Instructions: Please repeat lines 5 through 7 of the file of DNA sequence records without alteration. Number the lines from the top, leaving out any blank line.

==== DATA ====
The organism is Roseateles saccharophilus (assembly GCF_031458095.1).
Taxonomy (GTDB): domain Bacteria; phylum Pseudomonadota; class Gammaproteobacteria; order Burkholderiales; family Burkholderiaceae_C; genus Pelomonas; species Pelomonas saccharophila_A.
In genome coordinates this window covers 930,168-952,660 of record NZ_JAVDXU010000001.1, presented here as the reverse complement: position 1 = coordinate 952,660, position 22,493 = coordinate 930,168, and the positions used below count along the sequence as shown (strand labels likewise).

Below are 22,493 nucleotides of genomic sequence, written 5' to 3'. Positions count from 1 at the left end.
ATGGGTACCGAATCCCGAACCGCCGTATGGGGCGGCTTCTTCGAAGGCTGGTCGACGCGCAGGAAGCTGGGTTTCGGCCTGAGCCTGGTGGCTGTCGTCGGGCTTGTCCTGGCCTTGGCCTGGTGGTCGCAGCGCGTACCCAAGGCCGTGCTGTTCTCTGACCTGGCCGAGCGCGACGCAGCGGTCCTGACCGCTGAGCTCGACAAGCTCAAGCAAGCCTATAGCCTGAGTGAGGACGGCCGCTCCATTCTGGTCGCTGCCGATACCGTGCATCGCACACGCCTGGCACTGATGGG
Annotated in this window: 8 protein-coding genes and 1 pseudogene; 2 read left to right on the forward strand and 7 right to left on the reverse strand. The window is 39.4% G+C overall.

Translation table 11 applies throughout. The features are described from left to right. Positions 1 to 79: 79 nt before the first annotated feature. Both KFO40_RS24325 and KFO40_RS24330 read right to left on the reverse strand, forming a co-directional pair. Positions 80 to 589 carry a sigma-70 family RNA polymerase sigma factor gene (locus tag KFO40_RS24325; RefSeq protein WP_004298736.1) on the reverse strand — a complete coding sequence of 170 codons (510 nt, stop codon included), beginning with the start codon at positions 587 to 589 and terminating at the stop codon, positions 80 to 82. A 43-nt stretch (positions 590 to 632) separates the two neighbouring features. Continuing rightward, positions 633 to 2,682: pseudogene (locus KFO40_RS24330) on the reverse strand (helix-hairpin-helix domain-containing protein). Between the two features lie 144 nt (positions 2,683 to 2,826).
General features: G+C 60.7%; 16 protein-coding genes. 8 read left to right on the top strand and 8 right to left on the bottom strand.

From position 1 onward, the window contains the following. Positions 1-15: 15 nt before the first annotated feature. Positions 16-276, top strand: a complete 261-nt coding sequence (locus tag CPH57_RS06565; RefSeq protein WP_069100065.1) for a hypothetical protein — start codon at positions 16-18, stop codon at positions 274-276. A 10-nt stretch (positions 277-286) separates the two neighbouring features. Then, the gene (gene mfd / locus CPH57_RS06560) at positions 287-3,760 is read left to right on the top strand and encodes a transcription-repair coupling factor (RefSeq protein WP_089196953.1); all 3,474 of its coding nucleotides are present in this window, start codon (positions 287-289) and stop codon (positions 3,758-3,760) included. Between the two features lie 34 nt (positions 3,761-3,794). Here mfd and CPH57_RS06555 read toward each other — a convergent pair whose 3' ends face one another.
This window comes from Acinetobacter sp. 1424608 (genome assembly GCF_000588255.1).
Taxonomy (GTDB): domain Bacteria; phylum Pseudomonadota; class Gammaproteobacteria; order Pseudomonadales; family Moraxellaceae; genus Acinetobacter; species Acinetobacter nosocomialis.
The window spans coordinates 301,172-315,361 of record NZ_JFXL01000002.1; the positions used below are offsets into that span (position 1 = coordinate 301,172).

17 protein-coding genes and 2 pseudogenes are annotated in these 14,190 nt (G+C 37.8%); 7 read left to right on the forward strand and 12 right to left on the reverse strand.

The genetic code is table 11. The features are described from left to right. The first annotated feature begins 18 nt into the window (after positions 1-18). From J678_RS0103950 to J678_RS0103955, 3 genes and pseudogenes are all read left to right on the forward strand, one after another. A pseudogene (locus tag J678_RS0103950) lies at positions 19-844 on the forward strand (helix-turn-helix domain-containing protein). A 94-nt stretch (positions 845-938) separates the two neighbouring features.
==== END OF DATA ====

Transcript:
ATGGGTACCGAATCCCGAACCGCCGTATGGGGCGGCTTCTTCGAAGGCTGGTCGACGCGCAGGAAGCTGGGTTTCGGCCTGAGCCTGGTGGCTGTCGTCGGGCTTGTCCTGGCCTTGGCCTGGTGGTCGCAGCGCGTACCCAAGGCCGTGCTGTTCTCTGACCTGGCCGAGCGCGACGCAGCGGTCCTGACCGCTGAGCTCGACAAGCTCAAGCAAGCCTATAGCCTGAGTGAGGACGGCCGCTCCATTCTGGTCGCTGCCGATACCGTGCATCGCACACGCCTGGCACTGATGGG
Annotated in this window: 8 protein-coding genes and 1 pseudogene; 2 read left to right on the forward strand and 7 right to left on the reverse strand. The window is 39.4% G+C overall.

Translation table 11 applies throughout. The features are described from left to right. Positions 1 to 79: 79 nt before the first annotated feature. Both KFO40_RS24325 and KFO40_RS24330 read right to left on the reverse strand, forming a co-directional pair. Positions 80 to 589 carry a sigma-70 family RNA polymerase sigma factor gene (locus tag KFO40_RS24325; RefSeq protein WP_004298736.1) on the reverse strand — a complete coding sequence of 170 codons (510 nt, stop codon included), beginning with the start codon at positions 587 to 589 and terminating at the stop codon, positions 80 to 82. A 43-nt stretch (positions 590 to 632) separates the two neighbouring features. Continuing rightward, positions 633 to 2,682: pseudogene (locus KFO40_RS24330) on the reverse strand (helix-hairpin-helix domain-containing protein). Between the two features lie 144 nt (positions 2,683 to 2,826).